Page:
Johnson & Johnson, the world’s biggest maker of health care products, wants to prevent people from getting sick — or at least stop diseases before they cause harm.
Its “World Without Disease” initiative and related projects aim to prevent or cure diseases such as lung and blood cancers and juvenile diabetes. They’re run by the New Brunswick, New Jersey, company’s head of external innovation, Dr. William Hait, who also oversees augmenting in-house research by licensing science and technology from other companies — or buying them.
Hait discussed this recently with The Associated Press. Answers have been edited for clarity and length.
Q: What led you to start World Without Disease?
A: The origins began from my experience as a medical oncologist taking care of patients, then moving into the pharmaceutical business. Patients asked, “What could I have done to prevent this?” I wanted to see if there were disease processes that could be interrupted.
Q: What were the goals?
A: We wanted to focus on prevention, intercepting the disease-causing process, or diagnosing the disease so early that it could be cured.
Q: How do you decide which conditions to pursue?
A: It has to be a serious disease. You have to be able to define a population at very high risk, and the underlying biology. Then you have to have an intervention, say a drug, that you suspect would be not only effective, but safe, because remember these people don’t have a disease.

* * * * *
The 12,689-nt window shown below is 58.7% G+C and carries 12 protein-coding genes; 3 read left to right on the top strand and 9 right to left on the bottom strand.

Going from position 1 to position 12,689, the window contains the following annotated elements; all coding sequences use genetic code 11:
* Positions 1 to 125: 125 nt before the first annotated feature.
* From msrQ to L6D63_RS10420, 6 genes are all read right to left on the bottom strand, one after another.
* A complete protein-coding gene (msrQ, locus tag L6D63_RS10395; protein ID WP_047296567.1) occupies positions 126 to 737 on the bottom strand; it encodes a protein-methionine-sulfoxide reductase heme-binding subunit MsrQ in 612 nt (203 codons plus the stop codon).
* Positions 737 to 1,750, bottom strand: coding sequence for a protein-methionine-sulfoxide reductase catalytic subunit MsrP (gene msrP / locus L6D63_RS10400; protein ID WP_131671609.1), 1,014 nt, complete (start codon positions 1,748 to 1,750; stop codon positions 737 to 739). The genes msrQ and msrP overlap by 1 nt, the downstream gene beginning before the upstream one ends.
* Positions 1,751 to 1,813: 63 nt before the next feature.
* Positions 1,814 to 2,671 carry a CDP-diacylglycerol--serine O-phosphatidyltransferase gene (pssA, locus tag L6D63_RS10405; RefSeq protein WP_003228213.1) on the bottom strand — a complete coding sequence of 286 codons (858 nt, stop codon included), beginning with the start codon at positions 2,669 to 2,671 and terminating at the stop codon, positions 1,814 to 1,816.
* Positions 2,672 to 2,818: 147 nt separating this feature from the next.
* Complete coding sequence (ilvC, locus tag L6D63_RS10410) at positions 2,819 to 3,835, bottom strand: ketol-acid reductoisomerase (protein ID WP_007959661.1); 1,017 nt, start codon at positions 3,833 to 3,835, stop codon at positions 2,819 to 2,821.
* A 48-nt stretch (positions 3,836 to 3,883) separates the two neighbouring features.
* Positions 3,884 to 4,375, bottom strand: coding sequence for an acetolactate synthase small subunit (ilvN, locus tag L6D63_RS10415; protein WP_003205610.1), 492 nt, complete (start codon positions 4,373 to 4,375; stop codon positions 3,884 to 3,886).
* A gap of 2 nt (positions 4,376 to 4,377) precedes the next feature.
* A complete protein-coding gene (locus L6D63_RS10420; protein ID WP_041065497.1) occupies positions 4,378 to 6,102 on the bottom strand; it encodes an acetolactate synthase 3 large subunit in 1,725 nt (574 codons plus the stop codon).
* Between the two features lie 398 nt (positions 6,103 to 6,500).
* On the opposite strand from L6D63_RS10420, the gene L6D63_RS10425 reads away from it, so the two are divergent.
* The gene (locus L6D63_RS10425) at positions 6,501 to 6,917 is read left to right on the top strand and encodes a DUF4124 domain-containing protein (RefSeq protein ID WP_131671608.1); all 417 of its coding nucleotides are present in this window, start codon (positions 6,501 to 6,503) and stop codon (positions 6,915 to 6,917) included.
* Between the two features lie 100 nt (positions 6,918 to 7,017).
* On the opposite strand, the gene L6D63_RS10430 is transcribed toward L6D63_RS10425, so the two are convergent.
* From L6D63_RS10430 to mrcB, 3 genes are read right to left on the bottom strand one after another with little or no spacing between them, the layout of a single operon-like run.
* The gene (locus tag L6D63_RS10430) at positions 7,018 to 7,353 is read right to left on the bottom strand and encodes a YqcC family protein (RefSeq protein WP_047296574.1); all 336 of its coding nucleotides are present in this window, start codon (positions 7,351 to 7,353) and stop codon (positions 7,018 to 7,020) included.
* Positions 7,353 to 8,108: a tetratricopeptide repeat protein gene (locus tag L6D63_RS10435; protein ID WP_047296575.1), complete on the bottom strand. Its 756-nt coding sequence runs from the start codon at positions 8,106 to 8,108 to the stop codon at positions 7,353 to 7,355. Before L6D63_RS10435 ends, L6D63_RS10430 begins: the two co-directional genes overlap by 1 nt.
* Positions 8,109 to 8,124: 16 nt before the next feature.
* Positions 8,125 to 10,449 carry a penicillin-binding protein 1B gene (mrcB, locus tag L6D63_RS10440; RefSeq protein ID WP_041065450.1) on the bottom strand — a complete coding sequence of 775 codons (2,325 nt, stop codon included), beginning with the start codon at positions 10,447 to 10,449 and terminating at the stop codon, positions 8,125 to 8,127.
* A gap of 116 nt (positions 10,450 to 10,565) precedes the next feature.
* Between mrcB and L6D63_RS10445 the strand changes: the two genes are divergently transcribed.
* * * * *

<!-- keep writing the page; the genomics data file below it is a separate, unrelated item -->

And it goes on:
Q: The first project involves “smoldering myeloma.” This condition precedes a type of blood cancer, multiple myeloma, that your drug Darzalex treats. Why pursue this? How’s it going?
A: We had a precursor where patients are at very high risk (for a fatal cancer) and would be willing to be in a clinical trial, and we had a very good drug in Darzalex. It’s still in clinical trials, but so far, so good.
Q: Another project involves trying to prevent Type 1, or juvenile, diabetes. J&J and the Juvenile Diabetes Research Foundation are partnering, and Finland’s government may participate. Why greenlight this?
A: You can predict with some certainty which children will go on to develop Type 1 diabetes by the antibodies in their blood. There are certain countries like Finland where the incidence of Type 1 diabetes is so high that children are actually tested. We had a drug that had the potential to be effective, Simponi. We think it’s going pretty well. In a year or so, we should get the data.
Q: J&J recently announced plans to buy Auris Health, which makes a flexible robotic bronchoscope that snakes deep into lungs to reach small nodules. How does that fit with your project to prevent or cure lung cancer?
A: It can help diagnose those lesions now, but ultimately our goal is to be able to treat those lesions. Lung cancer is fatal most of the time because it’s diagnosed too late. But if you can diagnose it early, it’s almost always curable.
Q: How do you decide when to give up on testing an experimental treatment?
A: We define the next decision point. It’s usually the outcome of an experiment. If the drug doesn’t exceed that target, then we stop testing it.
Q: What made this initiative right for J&J?
A: Not too many companies have the breadth to do this. We have devices, pharmaceuticals, consumer health. If we could get to a point where fewer people die of lung cancer or myeloma, that’s a huge reward. It will happen. I just can’t tell you when.